2. Any other prescribed dispute in a labour relations or collective bargaining matter involving a broader public sector organization, as defined in the Broader Public Sector Accountability Act, 2010.
(2) The Commission may do the following:
1. Make rules governing the referral of disputes to the Commission.
2. Make rules governing the practice and procedure to be used when resolving disputes.
3. Make rules governing the development and issue of policy statements. Such rules may, but are not required to, include provisions for public consultation.
4. Subject to the rules made under paragraph 3, issue policy statements.
5. Conduct research about matters that may be of interest to parties to disputes.
6. Gather information about decisions by arbitrators and boards of arbitrators during interest arbitrations that are not conducted under this Act.
7. Publish and distribute information about decisions of the Commission, research conducted by the Commission and information gathered by the Commission about decisions described in paragraph 6.
8. Engage in such other activities as the Commission considers will further the purposes of this Act.
Legislation Act, 2006
(3) Part III (Regulations) of the Legislation Act, 2006 does not apply to rules made by the Commission.
(4) The chief commissioner may, on behalf of the Commission, employ such persons as he or she considers necessary to enable the Commission effectively to perform its duties and exercise its powers under this Act.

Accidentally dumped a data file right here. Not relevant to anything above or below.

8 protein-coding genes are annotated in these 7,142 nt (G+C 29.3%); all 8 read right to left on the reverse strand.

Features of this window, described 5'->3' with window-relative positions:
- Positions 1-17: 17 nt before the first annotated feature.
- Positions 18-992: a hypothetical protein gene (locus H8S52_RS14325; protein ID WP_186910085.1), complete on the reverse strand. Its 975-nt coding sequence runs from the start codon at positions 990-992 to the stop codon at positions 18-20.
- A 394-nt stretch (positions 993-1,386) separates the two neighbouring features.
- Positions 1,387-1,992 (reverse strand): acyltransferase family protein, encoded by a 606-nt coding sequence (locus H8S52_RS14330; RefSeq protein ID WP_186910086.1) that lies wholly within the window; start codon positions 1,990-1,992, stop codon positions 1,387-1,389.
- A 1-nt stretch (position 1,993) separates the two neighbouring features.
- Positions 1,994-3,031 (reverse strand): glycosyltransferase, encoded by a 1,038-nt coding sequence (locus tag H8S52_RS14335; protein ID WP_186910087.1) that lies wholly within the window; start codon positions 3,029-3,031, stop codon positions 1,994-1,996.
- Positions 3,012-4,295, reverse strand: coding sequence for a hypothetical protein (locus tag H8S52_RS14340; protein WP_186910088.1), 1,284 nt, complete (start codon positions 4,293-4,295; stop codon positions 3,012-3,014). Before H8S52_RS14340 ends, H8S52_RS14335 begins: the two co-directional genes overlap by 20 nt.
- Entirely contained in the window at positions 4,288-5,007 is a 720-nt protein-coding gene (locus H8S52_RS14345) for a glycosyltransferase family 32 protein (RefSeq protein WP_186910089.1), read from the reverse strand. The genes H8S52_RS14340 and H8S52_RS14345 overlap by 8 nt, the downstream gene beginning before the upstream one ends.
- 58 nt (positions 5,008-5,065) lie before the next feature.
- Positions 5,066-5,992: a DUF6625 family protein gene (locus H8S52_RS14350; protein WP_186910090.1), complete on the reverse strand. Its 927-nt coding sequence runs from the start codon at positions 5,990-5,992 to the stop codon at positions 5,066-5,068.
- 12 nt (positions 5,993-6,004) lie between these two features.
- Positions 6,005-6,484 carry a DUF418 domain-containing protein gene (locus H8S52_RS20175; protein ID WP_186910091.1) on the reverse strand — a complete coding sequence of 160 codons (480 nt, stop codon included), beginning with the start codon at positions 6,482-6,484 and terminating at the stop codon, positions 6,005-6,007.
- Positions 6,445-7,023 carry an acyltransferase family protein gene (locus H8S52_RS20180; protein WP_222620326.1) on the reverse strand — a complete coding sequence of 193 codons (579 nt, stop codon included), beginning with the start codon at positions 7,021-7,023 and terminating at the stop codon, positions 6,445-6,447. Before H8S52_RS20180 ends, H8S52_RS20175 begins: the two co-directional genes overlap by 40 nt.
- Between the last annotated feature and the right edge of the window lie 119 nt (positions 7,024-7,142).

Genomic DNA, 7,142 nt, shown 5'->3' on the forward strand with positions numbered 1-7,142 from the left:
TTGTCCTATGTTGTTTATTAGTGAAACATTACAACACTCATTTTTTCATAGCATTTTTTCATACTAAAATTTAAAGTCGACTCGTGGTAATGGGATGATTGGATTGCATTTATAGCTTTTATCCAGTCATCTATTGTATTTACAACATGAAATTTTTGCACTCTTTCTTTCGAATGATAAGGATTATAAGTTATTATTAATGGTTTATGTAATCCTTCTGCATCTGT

Employees’ pension plan
(5) Persons employed under subsection (4) are deemed to be members of the Public Service Pension Plan under the Public Service Pension Act.
Protection from liability
(6) No action or other proceedings for damages may be commenced against the Commission, the chief commissioner, the deputy chief, any other commissioner or a person employed under subsection (4) for an act or omission done or omitted by the person in good faith in the execution or intended execution of any power or duty under this Act.
(7) Subsection (6) does not, by reason of subsections 5 (2) and (4) of the Proceedings Against the Crown Act, relieve the Crown of liability in respect of a tort committed by a person described in subsection (6) to which the Crown would otherwise be subject.
Application of certain provisions
(8) Sections 117 and 118 and subsections 119 (4) to (6) of the Labour Relations Act, 1995 apply with necessary modifications with respect to the Commission, the chief commissioner, the deputy chief and the persons employed under subsection (4).
Dispute Resolution Process
Referral to Commission
6. (1) If a dispute is referred to the Commission, the chief commissioner may, by order, require a party to the dispute to give him or her such information relating to the dispute as the chief considers necessary.
Order to meet
(2) The chief commissioner may, by order, require the parties to a dispute to meet on such occasions and for such periods of time as he or she directs in order to attempt to settle the dispute.
(3) The chief commissioner may delegate the authority to make an order under subsection (2) to a person employed in the Commission.
Hearing, submissions before order
(4) The chief commissioner may hold a hearing or allow the parties to make submissions before making an order under this section, but the parties are not entitled to have a hearing or make submissions.
Decisions re conduct of proceedings
7. (1) If a dispute is not settled following the meetings, if any, ordered by the chief commissioner, he or she shall do the following things:
1. Assign a commissioner or a panel of commissioners to resolve the dispute.